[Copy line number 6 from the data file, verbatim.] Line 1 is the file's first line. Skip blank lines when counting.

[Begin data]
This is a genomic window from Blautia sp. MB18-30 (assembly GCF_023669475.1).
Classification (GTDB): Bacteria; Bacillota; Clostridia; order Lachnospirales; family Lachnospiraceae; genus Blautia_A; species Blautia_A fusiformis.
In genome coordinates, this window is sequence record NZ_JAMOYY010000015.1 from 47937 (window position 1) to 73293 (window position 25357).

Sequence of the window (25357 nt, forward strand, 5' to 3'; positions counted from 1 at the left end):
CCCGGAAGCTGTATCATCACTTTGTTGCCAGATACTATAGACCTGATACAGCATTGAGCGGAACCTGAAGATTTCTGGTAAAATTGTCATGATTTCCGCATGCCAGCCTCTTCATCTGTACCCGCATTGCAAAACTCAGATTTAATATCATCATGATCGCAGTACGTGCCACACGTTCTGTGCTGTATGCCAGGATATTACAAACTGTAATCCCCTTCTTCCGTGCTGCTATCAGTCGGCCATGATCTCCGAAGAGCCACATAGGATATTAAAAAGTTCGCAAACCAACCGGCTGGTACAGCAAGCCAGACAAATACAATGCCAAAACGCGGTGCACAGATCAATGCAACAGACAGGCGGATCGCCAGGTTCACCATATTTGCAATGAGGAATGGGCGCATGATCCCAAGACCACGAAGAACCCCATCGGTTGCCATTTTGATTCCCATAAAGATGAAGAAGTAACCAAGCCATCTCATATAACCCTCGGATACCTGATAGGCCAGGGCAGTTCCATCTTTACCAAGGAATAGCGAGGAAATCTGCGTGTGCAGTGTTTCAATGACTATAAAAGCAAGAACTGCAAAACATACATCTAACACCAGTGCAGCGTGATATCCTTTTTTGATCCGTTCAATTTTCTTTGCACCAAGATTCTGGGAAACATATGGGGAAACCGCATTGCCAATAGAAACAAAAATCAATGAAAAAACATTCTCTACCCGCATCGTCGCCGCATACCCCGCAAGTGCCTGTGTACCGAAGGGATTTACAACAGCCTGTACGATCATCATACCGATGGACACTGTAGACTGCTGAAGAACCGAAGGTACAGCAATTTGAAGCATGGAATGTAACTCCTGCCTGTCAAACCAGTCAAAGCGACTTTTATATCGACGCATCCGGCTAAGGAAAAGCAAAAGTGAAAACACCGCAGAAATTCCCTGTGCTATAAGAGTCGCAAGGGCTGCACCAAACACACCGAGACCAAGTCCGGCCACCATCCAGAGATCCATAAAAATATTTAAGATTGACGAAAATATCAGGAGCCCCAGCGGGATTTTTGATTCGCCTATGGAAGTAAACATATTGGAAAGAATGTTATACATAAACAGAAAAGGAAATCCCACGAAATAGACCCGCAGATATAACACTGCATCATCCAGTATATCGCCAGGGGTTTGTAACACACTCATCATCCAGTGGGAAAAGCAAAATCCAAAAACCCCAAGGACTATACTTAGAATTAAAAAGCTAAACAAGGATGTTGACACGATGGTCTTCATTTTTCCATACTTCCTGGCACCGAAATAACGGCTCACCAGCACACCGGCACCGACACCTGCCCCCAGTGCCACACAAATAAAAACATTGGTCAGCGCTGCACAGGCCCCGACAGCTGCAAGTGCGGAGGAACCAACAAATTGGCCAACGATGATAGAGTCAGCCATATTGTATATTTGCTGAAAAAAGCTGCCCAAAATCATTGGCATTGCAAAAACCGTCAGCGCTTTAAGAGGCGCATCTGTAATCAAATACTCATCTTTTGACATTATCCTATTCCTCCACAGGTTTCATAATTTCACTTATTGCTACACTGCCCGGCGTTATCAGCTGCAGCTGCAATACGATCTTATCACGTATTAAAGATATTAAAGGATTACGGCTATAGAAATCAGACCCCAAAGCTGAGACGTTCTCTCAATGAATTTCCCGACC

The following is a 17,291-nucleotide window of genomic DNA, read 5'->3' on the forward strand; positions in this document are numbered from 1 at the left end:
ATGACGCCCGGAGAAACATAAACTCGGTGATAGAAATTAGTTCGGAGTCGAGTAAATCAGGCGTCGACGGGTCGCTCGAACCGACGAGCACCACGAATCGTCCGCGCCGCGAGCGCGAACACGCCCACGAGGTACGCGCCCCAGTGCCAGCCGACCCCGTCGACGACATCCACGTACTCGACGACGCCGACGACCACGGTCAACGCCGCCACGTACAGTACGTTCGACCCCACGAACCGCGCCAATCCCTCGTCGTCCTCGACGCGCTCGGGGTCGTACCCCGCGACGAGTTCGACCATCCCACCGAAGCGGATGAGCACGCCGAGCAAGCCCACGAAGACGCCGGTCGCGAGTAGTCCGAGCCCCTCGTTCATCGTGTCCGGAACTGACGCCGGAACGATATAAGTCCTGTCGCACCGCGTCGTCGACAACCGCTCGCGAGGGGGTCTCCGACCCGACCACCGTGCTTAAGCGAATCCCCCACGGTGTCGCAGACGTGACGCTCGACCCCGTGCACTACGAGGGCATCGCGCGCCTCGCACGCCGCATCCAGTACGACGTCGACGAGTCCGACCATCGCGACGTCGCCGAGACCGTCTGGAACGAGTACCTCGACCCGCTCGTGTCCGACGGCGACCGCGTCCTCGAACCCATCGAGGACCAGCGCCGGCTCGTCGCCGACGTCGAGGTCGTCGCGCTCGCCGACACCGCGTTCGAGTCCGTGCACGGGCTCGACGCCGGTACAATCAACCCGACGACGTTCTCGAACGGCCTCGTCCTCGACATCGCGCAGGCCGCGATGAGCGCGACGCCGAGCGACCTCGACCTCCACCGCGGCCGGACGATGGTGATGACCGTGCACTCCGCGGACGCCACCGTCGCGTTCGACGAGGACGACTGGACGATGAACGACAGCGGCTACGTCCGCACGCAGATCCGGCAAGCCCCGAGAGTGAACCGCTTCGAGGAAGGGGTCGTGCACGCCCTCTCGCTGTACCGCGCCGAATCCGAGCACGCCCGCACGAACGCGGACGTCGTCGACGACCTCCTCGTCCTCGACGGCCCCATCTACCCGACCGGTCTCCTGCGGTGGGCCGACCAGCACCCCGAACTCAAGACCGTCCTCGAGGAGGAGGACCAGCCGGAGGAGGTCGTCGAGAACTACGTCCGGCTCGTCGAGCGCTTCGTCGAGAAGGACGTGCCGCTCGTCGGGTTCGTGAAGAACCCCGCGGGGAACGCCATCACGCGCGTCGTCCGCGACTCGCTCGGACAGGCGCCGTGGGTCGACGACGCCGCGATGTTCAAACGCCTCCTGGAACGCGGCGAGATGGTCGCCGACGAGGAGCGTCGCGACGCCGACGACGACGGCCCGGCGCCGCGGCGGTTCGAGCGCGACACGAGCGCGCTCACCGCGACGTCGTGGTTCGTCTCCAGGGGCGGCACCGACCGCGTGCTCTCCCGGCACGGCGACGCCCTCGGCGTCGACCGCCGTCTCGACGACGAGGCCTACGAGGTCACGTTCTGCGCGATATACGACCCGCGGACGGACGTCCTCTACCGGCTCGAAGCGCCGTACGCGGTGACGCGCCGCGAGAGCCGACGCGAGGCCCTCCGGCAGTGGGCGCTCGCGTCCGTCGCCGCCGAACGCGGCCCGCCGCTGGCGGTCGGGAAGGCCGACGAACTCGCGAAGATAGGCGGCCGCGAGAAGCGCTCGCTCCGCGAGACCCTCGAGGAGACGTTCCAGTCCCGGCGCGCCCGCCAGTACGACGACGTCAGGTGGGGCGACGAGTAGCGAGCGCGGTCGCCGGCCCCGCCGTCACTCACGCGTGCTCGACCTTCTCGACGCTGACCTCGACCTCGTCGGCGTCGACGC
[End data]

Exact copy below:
The following is a 17,291-nucleotide window of genomic DNA, read 5'->3' on the forward strand; positions in this document are numbered from 1 at the left end: